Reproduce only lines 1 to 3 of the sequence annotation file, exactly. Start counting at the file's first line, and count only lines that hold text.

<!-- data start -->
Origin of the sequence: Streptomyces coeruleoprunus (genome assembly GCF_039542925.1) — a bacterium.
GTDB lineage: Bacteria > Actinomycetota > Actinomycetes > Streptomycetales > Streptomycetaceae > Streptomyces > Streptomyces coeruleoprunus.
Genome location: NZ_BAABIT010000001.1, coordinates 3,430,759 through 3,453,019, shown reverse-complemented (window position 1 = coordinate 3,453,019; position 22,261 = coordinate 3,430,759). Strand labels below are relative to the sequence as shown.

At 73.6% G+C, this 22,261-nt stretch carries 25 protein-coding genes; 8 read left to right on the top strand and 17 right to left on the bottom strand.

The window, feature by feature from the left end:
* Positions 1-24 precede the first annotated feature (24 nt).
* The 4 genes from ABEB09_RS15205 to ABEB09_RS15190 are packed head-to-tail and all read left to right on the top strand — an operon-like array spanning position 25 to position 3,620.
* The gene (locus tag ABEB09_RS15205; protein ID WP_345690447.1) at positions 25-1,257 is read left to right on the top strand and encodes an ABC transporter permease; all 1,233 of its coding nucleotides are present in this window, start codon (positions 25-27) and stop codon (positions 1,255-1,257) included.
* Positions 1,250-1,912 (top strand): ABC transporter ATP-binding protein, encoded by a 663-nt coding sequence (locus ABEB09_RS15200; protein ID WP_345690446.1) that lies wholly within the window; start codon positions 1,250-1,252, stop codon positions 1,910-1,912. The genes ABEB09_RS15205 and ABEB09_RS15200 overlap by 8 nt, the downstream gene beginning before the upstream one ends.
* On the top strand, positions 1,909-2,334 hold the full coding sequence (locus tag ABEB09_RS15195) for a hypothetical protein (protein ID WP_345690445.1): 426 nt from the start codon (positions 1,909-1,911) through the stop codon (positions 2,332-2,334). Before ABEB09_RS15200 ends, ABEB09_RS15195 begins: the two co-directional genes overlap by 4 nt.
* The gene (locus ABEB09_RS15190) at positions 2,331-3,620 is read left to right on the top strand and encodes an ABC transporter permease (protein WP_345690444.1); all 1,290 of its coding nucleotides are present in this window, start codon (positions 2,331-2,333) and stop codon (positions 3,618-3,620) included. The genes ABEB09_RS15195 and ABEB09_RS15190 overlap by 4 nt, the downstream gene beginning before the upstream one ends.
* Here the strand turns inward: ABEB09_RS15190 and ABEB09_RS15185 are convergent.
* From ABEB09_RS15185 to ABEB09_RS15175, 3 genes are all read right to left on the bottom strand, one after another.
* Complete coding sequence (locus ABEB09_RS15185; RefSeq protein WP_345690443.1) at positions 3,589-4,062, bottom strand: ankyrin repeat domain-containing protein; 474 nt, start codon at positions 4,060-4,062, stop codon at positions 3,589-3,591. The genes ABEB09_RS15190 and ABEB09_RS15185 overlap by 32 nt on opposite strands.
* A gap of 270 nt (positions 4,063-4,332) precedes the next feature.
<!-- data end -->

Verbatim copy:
Origin of the sequence: Streptomyces coeruleoprunus (genome assembly GCF_039542925.1) — a bacterium.
GTDB lineage: Bacteria > Actinomycetota > Actinomycetes > Streptomycetales > Streptomycetaceae > Streptomyces > Streptomyces coeruleoprunus.
Genome location: NZ_BAABIT010000001.1, coordinates 3,430,759 through 3,453,019, shown reverse-complemented (window position 1 = coordinate 3,453,019; position 22,261 = coordinate 3,430,759). Strand labels below are relative to the sequence as shown.